I don’t know about you but I love to find a bargain and get the most for my money!
In this post, we talked about the best succulent potting soils we could buy (within certain criteria), today, we are going to find out if homemade succulent soil is cheaper and/or better for our plants!
We know from the soil review article that succulents need more inorganic material, great drainage, slightly acid to neutral soil, and the soil needs to be porous (or light) so the roots can breathe (but also heavy enough to hold the plant in place).
Since we are making our own, we are going to start with the best soil we can make and see how much it is.
What would the best of the best have in it? One of the best soils that you can purchase from Amazon is Bonsai Jack Succulent and Cactus Soil, (picture to the right) this soil has rave reviews and a lot of testimonies…and it is expensive (2 quarts for $13.87).
What makes it so great? Well, the best thing about this soil is the particle size. Yes, the size of the particles that make up the “soil”.
There is a great article on Houzz.com concerning particle size, I’m going to give you a very short summary but if you would like to read the entire post (it is really good), it is here, and was written by “Al”.
“Mixing large particles with small is often very ineffective because the smaller particles fit between the large, increasing surface area which increases the capillary attraction and thus the water holding potential” – Al
He explains the science in the article (as you can tell) but to put it in layman’s terms, mixing different particle sizes retains more water and retaining water is bad because it can lead to root rot.
The concept (from Al) is that you can’t plant a succulent in pudding, water it and expect it to drain well. If you add BB’s to the pudding, it still will not drain well. If the base ingredient does not drain well, adding something else won’t help. If you have poor ingredients, you have poor soil.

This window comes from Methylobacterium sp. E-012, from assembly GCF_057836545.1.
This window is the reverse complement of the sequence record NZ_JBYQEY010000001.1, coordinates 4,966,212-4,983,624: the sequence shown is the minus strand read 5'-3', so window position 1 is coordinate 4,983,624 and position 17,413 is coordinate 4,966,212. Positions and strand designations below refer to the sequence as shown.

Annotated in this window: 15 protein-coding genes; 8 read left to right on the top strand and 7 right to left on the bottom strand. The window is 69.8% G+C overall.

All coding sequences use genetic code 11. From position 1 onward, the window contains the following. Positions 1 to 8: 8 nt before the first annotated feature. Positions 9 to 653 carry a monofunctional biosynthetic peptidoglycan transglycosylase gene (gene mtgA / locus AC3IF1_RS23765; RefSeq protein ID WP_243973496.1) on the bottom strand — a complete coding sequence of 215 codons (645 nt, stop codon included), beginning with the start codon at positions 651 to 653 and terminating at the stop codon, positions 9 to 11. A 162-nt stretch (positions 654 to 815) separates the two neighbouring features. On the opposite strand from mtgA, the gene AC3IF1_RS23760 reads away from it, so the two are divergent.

I love this line from him:
“A 2-bit plant in a $10 soil has a future full of potential, where a $10 plant in a 2-bit soil has only a future filled with limitations.” ~ Al
I think I would really like this guy!
Is It Cheaper?
We need a recipe! Since Al knows really knows the science behind soil, we are going with his basic recipe which contains everything succulents need and nothing they do not (he offers a few alternatives to these ingredients, I randomly chose these).
1 part pine bark – 4 quarts for $16.99
1 part lava rock – 2 quarts for $13.85
1 part crushed granite which was not available via Amazon Prime (I’m not that patient) and was pricey.
Chick grit, insoluble crushed granite (not crushed oysters) can be used in its place – 5 pounds for $14.18 – Also, the chick grit is probably available for less at your local (if you live in the country) farm supply store.
This recipe calls for equal parts of the three ingredients or 2 and 2/3 cups each, to get a bag equal to Bonsai Jack (2 quarts).
Now for the math:
- Pine Bark – $16.99/4 = $4.25 per quart, 4 cups in a quart, $4.25/4 – $1.06 per cup so $2.82 for 2 and 2/3 cups
- Lava Rock – $13.85/2 = $6.92 per quart, 4 cups in a quart, $6.92/4 = $1.73 per cup so $4.62 for 2 and 2/3 cups